Merkel's EU policy 'foolish', says former chancellor
GERMAN POLICY on Europe has taken on a “pompous Wilhelmine slant” under Angela Merkel, according to former German chancellor Helmut Schmidt, now 82.
Mr Schmidt has accused the Berlin administration of foreign policy delusions not seen since the Kaiser era, particularly in Franco-German relations.
“What is really bad in Berlin is the pompous Wilhelmine slant,” he told Cicero magazine, referring to expansive and aggressive German foreign policy under successive Kaiser Wilhelms until 1918.
“The way in which our government has treated the French in the last months – and, vice versa, how the French have treated Merkel – has been foolish on both sides.” Mr Schmidt’s complaints of a new German “national egotism” in Europe echo recent criticism by philosopher Jürgen Habermas and former foreign minister Joschka Fischer.
Mr Schmidt predicted the emergence of a pragmatic group proceeding with further integration, led by Berlin and Paris, “without institutional or constitutional structure”. However, he warned that stable budgetary policies should not be confused with a reckless pursuit of austerity. “One can overdo budget reorganisation and then drive the entire market into deflation,” he said.
That was a position shared by financier George Soros in a speech at Berlin’s Humboldt University yesterday. He warned that Berlin was so obsessed with “treating the Maastricht Treaty as gospel” that it was blind to the danger of driving its euro zone neighbours into deflation.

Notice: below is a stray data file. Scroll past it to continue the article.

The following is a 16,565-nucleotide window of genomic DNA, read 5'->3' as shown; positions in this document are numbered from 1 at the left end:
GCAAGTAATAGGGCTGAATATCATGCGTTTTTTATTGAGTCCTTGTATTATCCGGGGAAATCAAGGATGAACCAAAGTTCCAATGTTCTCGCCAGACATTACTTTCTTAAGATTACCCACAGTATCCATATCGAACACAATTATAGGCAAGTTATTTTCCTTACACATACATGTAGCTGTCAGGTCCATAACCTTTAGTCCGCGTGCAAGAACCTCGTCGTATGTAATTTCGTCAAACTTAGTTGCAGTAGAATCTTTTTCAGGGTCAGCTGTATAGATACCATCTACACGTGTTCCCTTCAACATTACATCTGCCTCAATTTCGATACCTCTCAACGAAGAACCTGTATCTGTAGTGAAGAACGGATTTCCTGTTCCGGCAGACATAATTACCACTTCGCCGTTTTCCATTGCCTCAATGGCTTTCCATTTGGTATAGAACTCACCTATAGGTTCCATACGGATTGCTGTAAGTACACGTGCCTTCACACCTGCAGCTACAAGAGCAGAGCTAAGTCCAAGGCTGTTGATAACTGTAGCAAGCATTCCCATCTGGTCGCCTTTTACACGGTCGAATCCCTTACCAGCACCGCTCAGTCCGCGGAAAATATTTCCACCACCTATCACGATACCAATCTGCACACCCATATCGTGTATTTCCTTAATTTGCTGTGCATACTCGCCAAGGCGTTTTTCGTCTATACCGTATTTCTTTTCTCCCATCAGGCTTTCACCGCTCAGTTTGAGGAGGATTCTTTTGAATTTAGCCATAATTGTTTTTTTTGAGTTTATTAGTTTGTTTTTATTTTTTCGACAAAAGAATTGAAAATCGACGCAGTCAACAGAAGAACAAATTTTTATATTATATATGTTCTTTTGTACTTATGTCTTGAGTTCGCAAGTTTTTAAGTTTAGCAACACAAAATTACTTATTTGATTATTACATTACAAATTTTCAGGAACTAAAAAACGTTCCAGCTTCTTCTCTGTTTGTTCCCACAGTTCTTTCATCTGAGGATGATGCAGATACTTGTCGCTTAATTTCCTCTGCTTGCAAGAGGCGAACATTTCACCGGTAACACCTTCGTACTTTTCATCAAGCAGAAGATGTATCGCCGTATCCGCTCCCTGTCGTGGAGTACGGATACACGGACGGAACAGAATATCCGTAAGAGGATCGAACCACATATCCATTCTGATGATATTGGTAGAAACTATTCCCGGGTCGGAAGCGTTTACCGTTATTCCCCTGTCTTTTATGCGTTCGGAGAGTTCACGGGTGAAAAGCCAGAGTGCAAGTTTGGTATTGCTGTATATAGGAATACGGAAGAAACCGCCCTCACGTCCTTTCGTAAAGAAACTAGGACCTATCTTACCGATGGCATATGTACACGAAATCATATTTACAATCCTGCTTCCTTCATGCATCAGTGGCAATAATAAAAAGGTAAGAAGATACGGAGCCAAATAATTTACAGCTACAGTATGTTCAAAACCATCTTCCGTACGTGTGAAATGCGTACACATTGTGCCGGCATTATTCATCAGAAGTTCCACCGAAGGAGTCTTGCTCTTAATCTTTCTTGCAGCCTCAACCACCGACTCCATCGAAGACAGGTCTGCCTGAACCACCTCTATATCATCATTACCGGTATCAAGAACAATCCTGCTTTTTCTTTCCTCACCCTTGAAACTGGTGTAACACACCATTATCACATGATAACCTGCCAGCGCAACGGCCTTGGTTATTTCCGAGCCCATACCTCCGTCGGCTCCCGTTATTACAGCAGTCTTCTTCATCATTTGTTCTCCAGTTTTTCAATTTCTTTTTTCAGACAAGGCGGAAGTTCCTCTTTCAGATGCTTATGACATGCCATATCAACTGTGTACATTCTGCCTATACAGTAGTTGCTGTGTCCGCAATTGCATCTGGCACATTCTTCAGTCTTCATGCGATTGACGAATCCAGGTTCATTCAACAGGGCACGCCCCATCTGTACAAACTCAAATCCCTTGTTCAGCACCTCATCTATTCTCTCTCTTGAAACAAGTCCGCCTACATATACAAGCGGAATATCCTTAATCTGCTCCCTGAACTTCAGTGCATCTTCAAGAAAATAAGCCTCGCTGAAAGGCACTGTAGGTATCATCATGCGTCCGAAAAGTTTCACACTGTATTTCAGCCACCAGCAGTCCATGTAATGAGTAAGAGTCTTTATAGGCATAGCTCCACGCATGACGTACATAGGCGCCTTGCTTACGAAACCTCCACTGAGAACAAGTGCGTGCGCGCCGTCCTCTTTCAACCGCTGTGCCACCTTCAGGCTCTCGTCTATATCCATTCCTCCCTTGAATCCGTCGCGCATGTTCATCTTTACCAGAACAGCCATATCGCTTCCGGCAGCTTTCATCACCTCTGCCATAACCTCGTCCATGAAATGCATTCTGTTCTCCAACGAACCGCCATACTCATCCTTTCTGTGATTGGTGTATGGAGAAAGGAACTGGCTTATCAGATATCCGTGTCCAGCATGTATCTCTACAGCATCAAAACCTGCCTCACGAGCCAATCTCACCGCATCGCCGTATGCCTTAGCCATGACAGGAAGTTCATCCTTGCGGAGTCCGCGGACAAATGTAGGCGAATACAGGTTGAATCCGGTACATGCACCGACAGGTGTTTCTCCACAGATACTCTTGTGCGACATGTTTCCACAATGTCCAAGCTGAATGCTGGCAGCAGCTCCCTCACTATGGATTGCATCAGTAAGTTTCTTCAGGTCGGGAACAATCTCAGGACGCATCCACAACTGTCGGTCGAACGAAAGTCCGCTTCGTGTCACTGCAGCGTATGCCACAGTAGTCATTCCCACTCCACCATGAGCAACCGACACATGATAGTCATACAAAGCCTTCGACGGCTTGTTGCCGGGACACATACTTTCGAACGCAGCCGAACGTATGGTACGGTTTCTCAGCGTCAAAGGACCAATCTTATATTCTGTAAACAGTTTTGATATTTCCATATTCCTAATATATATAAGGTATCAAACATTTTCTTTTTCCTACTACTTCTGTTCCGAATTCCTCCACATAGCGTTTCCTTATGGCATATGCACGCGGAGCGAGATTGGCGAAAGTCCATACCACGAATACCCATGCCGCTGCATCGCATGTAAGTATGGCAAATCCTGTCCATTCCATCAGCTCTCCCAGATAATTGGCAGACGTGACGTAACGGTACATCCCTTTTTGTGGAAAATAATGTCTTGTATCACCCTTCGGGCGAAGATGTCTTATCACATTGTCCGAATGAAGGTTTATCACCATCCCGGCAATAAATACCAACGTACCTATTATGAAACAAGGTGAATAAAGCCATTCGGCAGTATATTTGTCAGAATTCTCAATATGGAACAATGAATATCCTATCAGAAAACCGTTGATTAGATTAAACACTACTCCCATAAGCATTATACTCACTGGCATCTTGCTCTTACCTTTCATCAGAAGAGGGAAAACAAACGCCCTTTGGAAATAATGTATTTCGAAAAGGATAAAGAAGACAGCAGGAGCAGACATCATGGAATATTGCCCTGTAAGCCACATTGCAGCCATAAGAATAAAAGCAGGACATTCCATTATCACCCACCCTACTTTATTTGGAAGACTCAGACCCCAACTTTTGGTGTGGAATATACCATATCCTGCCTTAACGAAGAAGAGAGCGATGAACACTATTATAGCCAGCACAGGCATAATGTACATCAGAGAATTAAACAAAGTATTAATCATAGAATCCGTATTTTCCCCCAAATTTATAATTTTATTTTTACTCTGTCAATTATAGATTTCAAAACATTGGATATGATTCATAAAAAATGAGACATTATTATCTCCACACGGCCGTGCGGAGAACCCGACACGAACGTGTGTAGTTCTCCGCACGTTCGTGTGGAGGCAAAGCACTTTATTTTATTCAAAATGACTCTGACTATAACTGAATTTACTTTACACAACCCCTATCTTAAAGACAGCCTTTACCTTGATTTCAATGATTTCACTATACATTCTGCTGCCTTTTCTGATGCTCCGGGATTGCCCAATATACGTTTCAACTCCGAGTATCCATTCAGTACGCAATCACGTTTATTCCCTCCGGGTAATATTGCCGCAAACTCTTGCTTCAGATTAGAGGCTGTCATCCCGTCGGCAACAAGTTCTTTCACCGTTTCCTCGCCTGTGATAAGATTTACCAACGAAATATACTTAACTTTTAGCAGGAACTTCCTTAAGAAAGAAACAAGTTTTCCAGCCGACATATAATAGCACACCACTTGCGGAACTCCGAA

The failure of the Maastricht Treaty to address the danger of deflation as well as inflation was, he said, a serious flaw. “Germany can’t be blamed for wanting a strong currency and a balanced budget but it can be blamed for imposing this on other countries with different needs,” said Mr Soros, an obsession he likened to the practice of mythological Procrustes of inviting people to sleep in an iron bed then stretching or cutting them to fit.
“The Procrustes bed inflicted on the euro zone is deflation. With its insistence on pro-cyclical policy, Germany is endangering the European Union. I realise this is a grave accusation but I’m afraid it’s justified.”
Meanwhile Mr Schmidt’s remarks generated a mixed reaction in Berlin yesterday.
The opposition Social Democrats (SPD) agreed with the analysis of its former leader.
“The Europe policy of the Merkel government is a disaster,” said Angelica Schwall-Düren, the party’s Europe spokesperson, citing the Greek and euro zone rescue plans. “She has distanced herself from the European political tenets of her predecessors.”
Leading European think tanks were more critical about Mr Schmidt’s “Wilhelmine” remarks. “As much as I see his point, that Germany is being perceived in Europe in a negative way, Kaiser Wilhelm had a master plan for Europe whereas in Berlin at the moment it is government by default,” said Ulrike Guérot, Berlin head of the European Council on Foreign Relations.
“What is not taken into account abroad is that Germany is exhausted and disoriented,” she said. “After decades as the only truly European country, and after carrying the largest share of the European project politically and financially for so long, it has reached the limits of its capabilities in Europe.”
A spokesman for Dr Merkel declined to comment directly, adding that the only monarch in Dr Merkel’s chancellery office was a portrait of Catherine the Great.
“She admires her as a strong woman, not because she shares her political views,” he said, adding hastily “and certainly not the views of the Kaiser.”